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The Oxford Handbook of Prehistoric Oceania

The Oxford Handbook of Prehistoric Oceania (Paperback)

By Hunt, Terry L.
By Cochrane, Ethan E.

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Oceania was the last region on earth to be permanently inhabited, with the final settlers reaching Aotearoa/New Zealand approximately AD 1300. This is about the same time that related Polynesian populations began erecting Easter Island's gigantic statues, farming the valley slope...s of Tahiti and similar islands, and moving finely made basalt tools over several thousand kilometers of open ocean between Hawai'i, the Marquesas, the Cook Islands, and archipelagos in between. The remarkable prehistory of Polynesia is one chapter of Oceania's human story. Almost 50,000 years prior, people entered Oceania for the first time, arriving in New Guinea and its northern offshore islands shortly thereafter, a biogeographic region labelled Near Oceania and including parts of Melanesia. Near Oceania saw the independent development of agriculture and has a complex history resulting in the greatest linguistic diversity in the world. Beginning 1000 BC, after millennia of gradually accelerating cultural change in Near Oceania, some groups sailed east from this space of inter-visible islands and entered Remote Oceania, rapidly colonizing the widely separated separated archipelagos from Vanuatu to SAmoa with purposeful, return voyages, and carrying an intricately decorated pottery called Lapita. From this common cultural foundation these populations developed separate, but occasionally connected, cultural traditions over the next 3000 years. Western Micronesia, the archipelagos of Palau, Guam and the Marianas, was also colonized around 1500 BC by canoes arriving from the west, beginning equally long sequences of increasingly complex social formations, exchange relationships and monumental constructions. All of these topics and others are presented in The Oxford Handbook of Prehistoric Oceania, written by Oceania's leading archaeologists and allied researchers. Chapters describe the cultural sequences of the region's major island groups, provide the most recent explanations for diversity and change in Oceanic prehistory, and lay the foundation for the next generation of research.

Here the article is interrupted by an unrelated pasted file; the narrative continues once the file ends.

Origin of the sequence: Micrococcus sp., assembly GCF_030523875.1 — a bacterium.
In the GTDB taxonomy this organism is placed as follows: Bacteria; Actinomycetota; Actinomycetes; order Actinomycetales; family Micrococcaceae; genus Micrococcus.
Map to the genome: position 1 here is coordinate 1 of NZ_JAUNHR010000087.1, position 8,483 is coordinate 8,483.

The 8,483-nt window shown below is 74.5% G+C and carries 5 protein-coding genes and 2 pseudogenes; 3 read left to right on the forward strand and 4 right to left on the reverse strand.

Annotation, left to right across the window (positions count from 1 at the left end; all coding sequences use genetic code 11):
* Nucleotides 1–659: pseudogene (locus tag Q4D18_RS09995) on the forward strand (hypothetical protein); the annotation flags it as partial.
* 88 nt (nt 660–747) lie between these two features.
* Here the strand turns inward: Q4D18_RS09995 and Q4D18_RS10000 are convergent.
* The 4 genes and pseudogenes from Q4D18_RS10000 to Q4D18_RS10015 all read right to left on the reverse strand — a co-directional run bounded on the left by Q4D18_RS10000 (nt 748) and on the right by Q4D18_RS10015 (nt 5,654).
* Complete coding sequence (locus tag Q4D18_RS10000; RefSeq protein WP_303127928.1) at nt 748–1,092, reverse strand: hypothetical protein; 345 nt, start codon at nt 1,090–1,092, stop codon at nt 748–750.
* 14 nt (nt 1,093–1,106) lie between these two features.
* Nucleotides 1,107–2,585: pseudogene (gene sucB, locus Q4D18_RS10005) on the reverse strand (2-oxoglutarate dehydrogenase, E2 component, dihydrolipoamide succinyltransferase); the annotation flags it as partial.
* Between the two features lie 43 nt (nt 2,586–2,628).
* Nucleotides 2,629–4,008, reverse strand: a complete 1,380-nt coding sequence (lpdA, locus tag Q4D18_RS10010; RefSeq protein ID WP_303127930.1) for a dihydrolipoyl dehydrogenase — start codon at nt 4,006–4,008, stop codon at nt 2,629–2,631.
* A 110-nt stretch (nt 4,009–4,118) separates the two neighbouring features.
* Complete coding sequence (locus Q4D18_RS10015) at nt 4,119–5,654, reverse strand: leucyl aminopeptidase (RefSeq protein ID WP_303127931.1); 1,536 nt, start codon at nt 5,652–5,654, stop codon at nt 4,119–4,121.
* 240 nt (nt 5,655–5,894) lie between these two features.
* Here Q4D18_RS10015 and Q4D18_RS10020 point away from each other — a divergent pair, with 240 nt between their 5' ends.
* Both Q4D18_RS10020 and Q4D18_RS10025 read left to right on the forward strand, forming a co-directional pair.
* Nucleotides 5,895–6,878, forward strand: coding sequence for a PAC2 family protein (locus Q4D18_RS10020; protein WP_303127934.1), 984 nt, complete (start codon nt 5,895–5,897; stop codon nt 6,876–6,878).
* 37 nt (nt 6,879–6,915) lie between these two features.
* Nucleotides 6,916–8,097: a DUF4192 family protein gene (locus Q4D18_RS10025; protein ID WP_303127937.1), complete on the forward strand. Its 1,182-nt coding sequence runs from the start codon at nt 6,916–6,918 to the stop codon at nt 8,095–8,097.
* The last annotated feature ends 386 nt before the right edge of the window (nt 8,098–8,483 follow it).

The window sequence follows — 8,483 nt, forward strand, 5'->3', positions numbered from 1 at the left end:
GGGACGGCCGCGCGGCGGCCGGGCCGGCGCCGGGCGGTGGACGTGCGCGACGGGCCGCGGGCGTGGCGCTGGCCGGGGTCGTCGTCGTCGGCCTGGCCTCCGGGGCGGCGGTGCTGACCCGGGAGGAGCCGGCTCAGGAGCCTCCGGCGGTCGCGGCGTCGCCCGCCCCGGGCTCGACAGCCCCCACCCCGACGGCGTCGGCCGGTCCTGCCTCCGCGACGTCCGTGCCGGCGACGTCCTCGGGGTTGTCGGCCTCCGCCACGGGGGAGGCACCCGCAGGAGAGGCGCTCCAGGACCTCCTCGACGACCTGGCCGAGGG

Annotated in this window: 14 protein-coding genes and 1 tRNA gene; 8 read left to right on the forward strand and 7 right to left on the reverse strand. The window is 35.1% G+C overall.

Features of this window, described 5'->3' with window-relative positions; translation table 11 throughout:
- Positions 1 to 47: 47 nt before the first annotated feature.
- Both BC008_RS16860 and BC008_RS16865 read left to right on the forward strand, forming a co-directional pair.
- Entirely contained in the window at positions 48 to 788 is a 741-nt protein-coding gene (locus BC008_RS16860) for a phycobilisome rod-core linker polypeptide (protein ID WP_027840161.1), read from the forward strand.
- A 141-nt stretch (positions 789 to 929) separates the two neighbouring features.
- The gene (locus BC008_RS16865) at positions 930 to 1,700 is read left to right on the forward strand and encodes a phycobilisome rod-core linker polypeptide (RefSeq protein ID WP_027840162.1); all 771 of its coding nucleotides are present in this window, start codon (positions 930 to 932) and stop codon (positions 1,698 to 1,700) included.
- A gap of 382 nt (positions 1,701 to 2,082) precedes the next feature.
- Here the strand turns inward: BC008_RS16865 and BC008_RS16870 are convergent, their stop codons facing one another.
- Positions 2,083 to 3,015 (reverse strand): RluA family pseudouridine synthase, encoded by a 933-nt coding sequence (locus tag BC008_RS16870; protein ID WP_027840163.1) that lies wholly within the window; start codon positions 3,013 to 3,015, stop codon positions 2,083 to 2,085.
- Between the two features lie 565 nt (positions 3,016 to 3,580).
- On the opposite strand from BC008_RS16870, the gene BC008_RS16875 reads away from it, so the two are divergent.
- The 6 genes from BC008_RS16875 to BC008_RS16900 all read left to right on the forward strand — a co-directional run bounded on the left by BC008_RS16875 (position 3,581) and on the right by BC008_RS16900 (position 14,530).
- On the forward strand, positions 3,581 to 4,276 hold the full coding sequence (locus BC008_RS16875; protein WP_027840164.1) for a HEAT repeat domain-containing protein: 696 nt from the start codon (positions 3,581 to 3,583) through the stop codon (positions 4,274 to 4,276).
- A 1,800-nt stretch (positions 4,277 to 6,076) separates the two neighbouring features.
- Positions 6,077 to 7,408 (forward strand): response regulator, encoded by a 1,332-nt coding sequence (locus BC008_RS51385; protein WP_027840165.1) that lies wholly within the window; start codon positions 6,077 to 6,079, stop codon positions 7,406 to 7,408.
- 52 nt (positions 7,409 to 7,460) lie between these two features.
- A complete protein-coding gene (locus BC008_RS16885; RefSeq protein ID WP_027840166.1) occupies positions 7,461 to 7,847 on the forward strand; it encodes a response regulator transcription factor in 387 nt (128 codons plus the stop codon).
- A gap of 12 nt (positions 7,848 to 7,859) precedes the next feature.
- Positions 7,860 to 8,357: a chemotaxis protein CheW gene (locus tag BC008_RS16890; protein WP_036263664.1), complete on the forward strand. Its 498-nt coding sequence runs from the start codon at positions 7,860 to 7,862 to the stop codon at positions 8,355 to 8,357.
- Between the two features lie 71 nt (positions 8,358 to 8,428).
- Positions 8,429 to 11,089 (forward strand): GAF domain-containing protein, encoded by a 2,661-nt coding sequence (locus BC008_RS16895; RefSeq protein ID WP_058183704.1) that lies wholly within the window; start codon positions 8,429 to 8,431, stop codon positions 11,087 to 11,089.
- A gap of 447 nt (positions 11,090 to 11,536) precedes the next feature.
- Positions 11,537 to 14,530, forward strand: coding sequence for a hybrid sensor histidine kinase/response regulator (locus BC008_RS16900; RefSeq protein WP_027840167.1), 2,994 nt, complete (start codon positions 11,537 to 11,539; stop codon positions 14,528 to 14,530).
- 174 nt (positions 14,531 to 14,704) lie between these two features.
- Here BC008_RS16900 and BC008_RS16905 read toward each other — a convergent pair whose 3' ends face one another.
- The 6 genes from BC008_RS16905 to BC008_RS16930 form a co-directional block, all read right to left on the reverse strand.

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ISBN 9780197610763
Released NZ 6 Jan 2022
Publisher Oxford University Press (S1)
Format Paperback
Alternate Format(s) View All (1 other possible title(s) available)
Series Oxford Handbooks
Back Order Indent title (sourced internationally), Allow 8-12 weeks due to Covid 19 freight delays

Full details for this title

ISBN-13 9780197610763
Stock Available
Status Back Order Indent title (sourced internationally), Allow 8-12 weeks due to Covid 19 freight delays
Publisher Oxford University Press (S1)
Imprint Oxford University Press Inc
Released 6 Jan 2022
Publication Country United States United States
Format Paperback
 › 1 other possible formats available
Author(s) By Hunt, Terry L.
By Cochrane, Ethan E.
Series Oxford Handbooks
Category Prehistoric Archaeology
NZ, Maori & Pasifika
New Zealand
Number of Pages 528
Dimensions Width: 171mm
Height: 246mm
Spine: 28mm
Dewey Code 995
Weight 870g
Interest Age General Audience
Reading Age General Audience
Library of Congress Prehistoric peoples - Oceania, Archaeology - Oceania, Oceania - Antiquities
NBS Text Archaeology
ONIX Text Professional and scholarly